|AI and ML can strengthen climate predictions, enable smarter decision-making when it comes to energy sources, and decipher how to allocate renewable energy. / Photo by: everythingpossible via 123rf|
The adoption of artificial intelligence and machine learning is considered to be one of the biggest innovations in technology since the microchip. While AI is paving the way toward many breakthroughs, ML is providing systems the ability to automatically learn and improve from experience without being explicitly programmed.
Forbes, a global media company focusing on business, investing, technology, entrepreneurship, leadership, and lifestyle, reported that AI and machine learning have the potential to create an additional $2.6 trillion in marketing and sales by 2020 and $2 trillion in manufacturing and supply chain planning. By 2022, it is projected that spending on cognitive and AI systems will reach $77.6 billion with a compound annual growth rate (CAGR) of 37.3 percent.
Research firm IDC predicted that the fastest investment growth of AI during 2017-2022 would be pharmaceutical research and discovery (46.8 percent CAGR), expert shopping advisors and product recommendations (46.5 percent CAGR), digital assistants for enterprise knowledge workers (45.1 percent CAGR), and intelligent processing automation (43.6 CAGR).
The increasing usage of AI and machine learning has led many to ask how these technologies can address or help with one of the greatest threats facing humanity: climate change. Bringing attention to this issue comes after many strategies tackling environmental concerns are proven to not effectively working but instead only worsen the impacts of climate change. Fortunately, the more we use AI and ML to help us understand our current reality, the better chance we have in mitigating or saving us from the impacts of climate change.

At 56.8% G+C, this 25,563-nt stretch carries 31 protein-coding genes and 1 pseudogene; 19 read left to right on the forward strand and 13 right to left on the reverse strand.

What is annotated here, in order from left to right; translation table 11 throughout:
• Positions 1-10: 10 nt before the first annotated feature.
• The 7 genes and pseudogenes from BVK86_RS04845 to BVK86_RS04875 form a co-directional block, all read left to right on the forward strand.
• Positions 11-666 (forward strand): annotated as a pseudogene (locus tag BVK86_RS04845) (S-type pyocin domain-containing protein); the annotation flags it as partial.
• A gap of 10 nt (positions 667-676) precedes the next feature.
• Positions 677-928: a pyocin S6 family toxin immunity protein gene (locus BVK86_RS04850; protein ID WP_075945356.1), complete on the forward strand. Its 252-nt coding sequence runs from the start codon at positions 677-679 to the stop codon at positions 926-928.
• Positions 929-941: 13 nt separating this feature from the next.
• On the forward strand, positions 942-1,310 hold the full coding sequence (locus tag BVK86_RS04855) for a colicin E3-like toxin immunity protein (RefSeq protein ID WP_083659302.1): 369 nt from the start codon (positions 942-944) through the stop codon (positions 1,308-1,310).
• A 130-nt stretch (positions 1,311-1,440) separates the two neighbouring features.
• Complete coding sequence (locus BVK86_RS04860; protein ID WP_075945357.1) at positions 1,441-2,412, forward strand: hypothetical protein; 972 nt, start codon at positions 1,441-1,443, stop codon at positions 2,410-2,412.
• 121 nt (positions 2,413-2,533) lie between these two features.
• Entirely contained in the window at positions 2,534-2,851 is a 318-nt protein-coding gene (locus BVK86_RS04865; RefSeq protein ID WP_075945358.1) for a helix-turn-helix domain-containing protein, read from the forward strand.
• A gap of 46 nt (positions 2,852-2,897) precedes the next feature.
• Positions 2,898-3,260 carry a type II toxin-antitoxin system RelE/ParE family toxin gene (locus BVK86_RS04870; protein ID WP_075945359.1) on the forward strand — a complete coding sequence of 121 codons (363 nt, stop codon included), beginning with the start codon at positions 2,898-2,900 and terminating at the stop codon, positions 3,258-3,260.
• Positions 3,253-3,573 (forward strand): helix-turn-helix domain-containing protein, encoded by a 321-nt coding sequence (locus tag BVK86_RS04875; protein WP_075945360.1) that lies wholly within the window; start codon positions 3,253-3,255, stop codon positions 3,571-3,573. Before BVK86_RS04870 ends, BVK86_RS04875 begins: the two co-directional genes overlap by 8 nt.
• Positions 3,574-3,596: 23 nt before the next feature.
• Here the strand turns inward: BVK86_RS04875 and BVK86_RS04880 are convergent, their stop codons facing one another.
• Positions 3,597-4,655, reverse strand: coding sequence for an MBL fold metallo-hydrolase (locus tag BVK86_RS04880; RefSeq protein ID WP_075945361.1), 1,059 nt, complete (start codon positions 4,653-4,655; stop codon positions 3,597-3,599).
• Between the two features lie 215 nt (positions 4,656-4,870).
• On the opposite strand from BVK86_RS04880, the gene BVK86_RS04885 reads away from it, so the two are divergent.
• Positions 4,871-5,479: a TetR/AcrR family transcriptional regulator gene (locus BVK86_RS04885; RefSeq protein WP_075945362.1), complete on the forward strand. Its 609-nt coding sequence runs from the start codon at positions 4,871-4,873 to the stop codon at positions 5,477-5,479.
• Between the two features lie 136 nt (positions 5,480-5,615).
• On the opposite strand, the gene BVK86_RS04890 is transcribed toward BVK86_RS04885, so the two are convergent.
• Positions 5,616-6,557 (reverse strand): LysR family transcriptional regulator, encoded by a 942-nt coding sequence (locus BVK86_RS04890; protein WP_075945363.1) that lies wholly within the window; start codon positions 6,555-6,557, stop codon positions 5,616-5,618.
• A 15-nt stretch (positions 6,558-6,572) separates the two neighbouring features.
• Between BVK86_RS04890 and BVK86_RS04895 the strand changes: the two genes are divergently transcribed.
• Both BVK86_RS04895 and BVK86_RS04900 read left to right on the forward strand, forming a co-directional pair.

Tackling Climate Change
AI and ML play an integral role in predictive analytics, which is why they are heralded as technologies that can potentially save the Earth. AI can augment human decision-making by collecting enormous amounts of information generated by hundreds of thousands of data points. This function can be utilized in providing an accurate picture of how the world is changing. The more accurate experts know the current status of our climate is, the better our climate models will be.
Through the data about the changing conditions of the world’s land surfaces gathered by NASA, we can identify our biggest vulnerabilities and risk zones. This knowledge acquired by climate scientists can be shared with decision-makers so they know how to respond to the impact of climate change. Unfortunately, it took us a lot of time to identify climate change, confirm that it is already taking place, and the extent of its impact due to a lack of technological advancements.
According to Data Economy, an online site that brings what data centers have to offer closer to the enterprise and business world of cloud, data, and the IoT, AI and ML can also strengthen climate predictions, enable smarter decision-making when it comes to energy sources, and decipher how to allocate renewable energy. AI can also spot patterns quickly and automatically through analyzing large quantities of data that are generated frequently from sensors, gauges, and monitors located across the world. This can give us an accurate picture of how countries are affected by climate change.